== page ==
Australia

'Show restraint, avoid violence': Australia flags 'concerns' about Hong Kong protests, extradition law change

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Marise Payne is urging protesters and police to show restraint and avoid violence, as rallies continue in Hong Kong over proposed extradition laws.

Foreign Minister Marise Payne has urged protesters and Hong Kong authorities to avoid further violence amid concerns over new extradition laws that have sparked a civilian uprising.

At least 72 people have been taken to hospitals in Hong Kong after massive protests over the law, which would allow suspected criminals to be sent to the Chinese mainland, escalated.

Hong Kong police fired tear gas and rubber bullets at protesters who had massed outside government headquarters on Wednesday.
Hong Kong police fired tear gas and rubber bullets at protesters who had massed outside government headquarters on Wednesday.
AAP

The federal government has a "substantial interest" in Hong Kong, which is home to one of Australia's biggest expatriate communities and Australian-backed businesses.

"Australia supports the right of people to protest peacefully and to exercise their freedom of speech, and we urge all sides to show restraint and avoid violence," she said.

Marise Payne has called for calm.
Marise Payne has called for calm.
AAP

However, Australia's Consul-General in Hong Kong has raised concerns about the proposed laws at "senior levels" within the Beijing-backed government.

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Protesters run from tear gas in violent clash with Hong Kong police
Protesters run from tear gas in violent clash with Hong Kong police

"The Australian government believes it is important that any changes to Hong Kong's extradition arrangements are ... resolved in a way that fully respects Hong Kong's high degree of autonomy and upholds the rights and freedoms enshrined in Hong Kong's Basic Law under the 'one country, two systems' framework," Senator Payne said in a statement.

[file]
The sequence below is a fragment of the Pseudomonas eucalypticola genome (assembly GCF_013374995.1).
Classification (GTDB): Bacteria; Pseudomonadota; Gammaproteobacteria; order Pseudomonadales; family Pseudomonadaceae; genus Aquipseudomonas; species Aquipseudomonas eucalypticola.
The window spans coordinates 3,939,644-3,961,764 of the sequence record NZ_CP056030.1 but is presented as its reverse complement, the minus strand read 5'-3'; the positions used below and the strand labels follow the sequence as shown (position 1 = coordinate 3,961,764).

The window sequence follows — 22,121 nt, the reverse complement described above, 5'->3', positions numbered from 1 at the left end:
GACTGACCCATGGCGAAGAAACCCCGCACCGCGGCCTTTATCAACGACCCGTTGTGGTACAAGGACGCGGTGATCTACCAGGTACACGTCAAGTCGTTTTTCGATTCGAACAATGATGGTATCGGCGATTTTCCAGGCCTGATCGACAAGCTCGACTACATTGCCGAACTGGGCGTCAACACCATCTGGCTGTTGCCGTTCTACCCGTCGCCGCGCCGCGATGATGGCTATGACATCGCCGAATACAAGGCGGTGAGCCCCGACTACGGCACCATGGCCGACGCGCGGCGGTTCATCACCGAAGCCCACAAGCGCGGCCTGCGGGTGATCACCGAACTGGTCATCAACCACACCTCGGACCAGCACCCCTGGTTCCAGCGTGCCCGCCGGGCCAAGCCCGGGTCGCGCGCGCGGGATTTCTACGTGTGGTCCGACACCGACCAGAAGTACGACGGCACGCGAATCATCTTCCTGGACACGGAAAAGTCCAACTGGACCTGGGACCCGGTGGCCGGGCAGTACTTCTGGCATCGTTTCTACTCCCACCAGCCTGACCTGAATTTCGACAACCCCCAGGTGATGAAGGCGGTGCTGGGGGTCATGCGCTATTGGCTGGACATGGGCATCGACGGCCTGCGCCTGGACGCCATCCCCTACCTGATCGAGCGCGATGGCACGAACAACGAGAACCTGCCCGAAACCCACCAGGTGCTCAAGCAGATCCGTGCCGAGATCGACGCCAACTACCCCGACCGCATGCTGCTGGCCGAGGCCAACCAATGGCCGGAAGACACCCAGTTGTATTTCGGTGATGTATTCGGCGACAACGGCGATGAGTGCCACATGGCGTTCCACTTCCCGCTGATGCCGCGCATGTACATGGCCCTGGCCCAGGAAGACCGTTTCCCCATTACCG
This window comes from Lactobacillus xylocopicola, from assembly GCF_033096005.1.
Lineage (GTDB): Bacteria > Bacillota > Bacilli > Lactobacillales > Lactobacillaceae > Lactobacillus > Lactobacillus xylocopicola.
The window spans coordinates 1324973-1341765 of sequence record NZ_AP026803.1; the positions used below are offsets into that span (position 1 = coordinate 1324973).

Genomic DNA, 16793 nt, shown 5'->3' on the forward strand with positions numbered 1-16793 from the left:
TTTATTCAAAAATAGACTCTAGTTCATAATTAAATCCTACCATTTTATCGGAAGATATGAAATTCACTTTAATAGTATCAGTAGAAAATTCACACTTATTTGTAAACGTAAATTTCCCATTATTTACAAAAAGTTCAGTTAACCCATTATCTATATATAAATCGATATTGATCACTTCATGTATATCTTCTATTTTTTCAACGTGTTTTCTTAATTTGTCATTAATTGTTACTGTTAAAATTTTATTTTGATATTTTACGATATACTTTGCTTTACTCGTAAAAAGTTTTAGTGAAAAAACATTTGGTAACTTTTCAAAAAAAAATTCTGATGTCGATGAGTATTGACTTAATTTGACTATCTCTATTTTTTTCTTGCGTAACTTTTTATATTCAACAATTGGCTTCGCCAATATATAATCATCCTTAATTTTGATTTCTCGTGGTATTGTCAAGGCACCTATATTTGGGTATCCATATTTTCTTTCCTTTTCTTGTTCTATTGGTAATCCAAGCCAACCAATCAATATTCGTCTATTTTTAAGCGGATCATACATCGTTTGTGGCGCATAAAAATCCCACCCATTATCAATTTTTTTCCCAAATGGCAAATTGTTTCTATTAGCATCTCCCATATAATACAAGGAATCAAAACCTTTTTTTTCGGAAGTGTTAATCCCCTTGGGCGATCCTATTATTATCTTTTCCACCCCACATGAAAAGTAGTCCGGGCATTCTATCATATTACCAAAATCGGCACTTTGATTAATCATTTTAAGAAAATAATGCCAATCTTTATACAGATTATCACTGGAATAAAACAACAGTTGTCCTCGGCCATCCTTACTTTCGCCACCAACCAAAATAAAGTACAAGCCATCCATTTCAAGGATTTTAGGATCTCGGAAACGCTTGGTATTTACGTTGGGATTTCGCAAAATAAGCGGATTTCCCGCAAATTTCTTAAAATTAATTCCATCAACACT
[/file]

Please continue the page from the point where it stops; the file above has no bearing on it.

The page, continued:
Protester trying to use water to put out the tear gas which the police used against them.
Protester trying to use water to put out the tear gas which the police used against them.
SIPA USA

The legal changes would allow the extradition of people, including Australians living or travelling through Hong Kong, to mainland China for suspected criminal acts.

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Hong Kong leader says extradition bill will not be scrapped
Hong Kong leader says extradition bill will not be scrapped

Hong Kong Police used rubber bullets and tear gas on protesters, who have vowed to continue fighting the proposed bill.

Thousands of protesters occupied the roads near the Legislative Council Complex in Hong Kong to demand to government to withdraw extradition bill.
Thousands of protesters occupied the roads near the Legislative Council Complex in Hong Kong to demand to government to withdraw extradition bill.
SIPA USA

Australia has updated its travel advice for Hong Kong, telling its citizens to avoid large public gatherings.

Control of the former British territory was handed to China in 1997.

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